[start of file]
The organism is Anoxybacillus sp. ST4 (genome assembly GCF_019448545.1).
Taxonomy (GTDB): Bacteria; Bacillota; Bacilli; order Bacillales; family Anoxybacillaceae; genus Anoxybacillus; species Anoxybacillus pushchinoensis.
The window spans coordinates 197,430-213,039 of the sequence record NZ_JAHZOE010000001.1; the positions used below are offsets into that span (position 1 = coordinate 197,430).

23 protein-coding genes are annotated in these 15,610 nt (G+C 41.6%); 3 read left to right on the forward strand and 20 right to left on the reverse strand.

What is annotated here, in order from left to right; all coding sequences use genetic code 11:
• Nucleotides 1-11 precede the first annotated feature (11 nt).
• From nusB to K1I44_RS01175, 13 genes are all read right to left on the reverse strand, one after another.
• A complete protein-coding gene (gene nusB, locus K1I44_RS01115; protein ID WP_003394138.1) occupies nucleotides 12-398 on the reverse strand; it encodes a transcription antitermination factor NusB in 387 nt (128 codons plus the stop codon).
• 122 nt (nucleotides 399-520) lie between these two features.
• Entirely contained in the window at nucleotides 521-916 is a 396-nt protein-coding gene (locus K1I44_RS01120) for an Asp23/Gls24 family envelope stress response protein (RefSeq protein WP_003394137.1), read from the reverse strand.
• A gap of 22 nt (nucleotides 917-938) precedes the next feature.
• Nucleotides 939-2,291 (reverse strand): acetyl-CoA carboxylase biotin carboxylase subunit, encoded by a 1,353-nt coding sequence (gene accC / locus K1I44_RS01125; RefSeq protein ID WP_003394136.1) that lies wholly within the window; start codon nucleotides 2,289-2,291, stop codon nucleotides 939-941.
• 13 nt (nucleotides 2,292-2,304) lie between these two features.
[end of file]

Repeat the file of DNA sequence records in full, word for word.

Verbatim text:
The organism is Anoxybacillus sp. ST4 (genome assembly GCF_019448545.1).
Taxonomy (GTDB): Bacteria; Bacillota; Bacilli; order Bacillales; family Anoxybacillaceae; genus Anoxybacillus; species Anoxybacillus pushchinoensis.
The window spans coordinates 197,430-213,039 of the sequence record NZ_JAHZOE010000001.1; the positions used below are offsets into that span (position 1 = coordinate 197,430).

23 protein-coding genes are annotated in these 15,610 nt (G+C 41.6%); 3 read left to right on the forward strand and 20 right to left on the reverse strand.

What is annotated here, in order from left to right; all coding sequences use genetic code 11:
• Nucleotides 1-11 precede the first annotated feature (11 nt).
• From nusB to K1I44_RS01175, 13 genes are all read right to left on the reverse strand, one after another.
• A complete protein-coding gene (gene nusB, locus K1I44_RS01115; protein ID WP_003394138.1) occupies nucleotides 12-398 on the reverse strand; it encodes a transcription antitermination factor NusB in 387 nt (128 codons plus the stop codon).
• 122 nt (nucleotides 399-520) lie between these two features.
• Entirely contained in the window at nucleotides 521-916 is a 396-nt protein-coding gene (locus K1I44_RS01120) for an Asp23/Gls24 family envelope stress response protein (RefSeq protein WP_003394137.1), read from the reverse strand.
• A gap of 22 nt (nucleotides 917-938) precedes the next feature.
• Nucleotides 939-2,291 (reverse strand): acetyl-CoA carboxylase biotin carboxylase subunit, encoded by a 1,353-nt coding sequence (gene accC / locus K1I44_RS01125; RefSeq protein ID WP_003394136.1) that lies wholly within the window; start codon nucleotides 2,289-2,291, stop codon nucleotides 939-941.
• 13 nt (nucleotides 2,292-2,304) lie between these two features.